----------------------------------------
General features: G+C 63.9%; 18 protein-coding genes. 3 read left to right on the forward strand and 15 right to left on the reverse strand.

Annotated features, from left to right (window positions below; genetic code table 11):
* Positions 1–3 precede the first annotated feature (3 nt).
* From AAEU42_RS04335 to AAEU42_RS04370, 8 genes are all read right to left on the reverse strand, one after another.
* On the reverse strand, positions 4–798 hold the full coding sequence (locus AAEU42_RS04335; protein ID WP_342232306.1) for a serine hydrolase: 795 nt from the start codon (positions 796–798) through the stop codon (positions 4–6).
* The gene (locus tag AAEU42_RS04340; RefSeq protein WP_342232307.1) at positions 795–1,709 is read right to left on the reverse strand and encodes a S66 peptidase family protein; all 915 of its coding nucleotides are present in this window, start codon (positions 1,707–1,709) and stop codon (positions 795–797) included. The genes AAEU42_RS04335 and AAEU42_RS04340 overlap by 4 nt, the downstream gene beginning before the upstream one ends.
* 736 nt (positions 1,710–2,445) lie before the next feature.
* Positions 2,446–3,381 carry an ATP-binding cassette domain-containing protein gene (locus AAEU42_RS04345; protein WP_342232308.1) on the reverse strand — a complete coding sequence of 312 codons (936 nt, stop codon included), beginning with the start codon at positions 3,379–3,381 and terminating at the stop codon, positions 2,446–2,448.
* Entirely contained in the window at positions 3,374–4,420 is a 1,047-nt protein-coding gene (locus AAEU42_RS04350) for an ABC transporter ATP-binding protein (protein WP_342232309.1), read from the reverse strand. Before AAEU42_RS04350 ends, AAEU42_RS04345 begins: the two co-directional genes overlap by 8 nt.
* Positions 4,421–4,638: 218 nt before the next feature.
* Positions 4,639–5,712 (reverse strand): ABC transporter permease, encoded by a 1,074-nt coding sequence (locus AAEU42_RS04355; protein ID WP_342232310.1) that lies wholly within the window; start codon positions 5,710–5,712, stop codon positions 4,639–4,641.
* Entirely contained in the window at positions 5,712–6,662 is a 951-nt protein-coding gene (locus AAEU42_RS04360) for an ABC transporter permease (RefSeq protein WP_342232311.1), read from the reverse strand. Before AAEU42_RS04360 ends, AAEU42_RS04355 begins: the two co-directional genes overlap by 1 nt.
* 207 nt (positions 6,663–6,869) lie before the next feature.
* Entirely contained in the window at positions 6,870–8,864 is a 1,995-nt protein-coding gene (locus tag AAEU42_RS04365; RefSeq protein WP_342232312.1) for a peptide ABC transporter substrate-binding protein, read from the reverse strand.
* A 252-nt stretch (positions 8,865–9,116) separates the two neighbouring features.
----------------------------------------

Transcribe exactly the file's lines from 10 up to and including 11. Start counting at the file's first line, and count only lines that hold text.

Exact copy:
* Positions 4,421–4,638: 218 nt before the next feature.
* Positions 4,639–5,712 (reverse strand): ABC transporter permease, encoded by a 1,074-nt coding sequence (locus AAEU42_RS04355; protein ID WP_342232310.1) that lies wholly within the window; start codon positions 5,710–5,712, stop codon positions 4,639–4,641.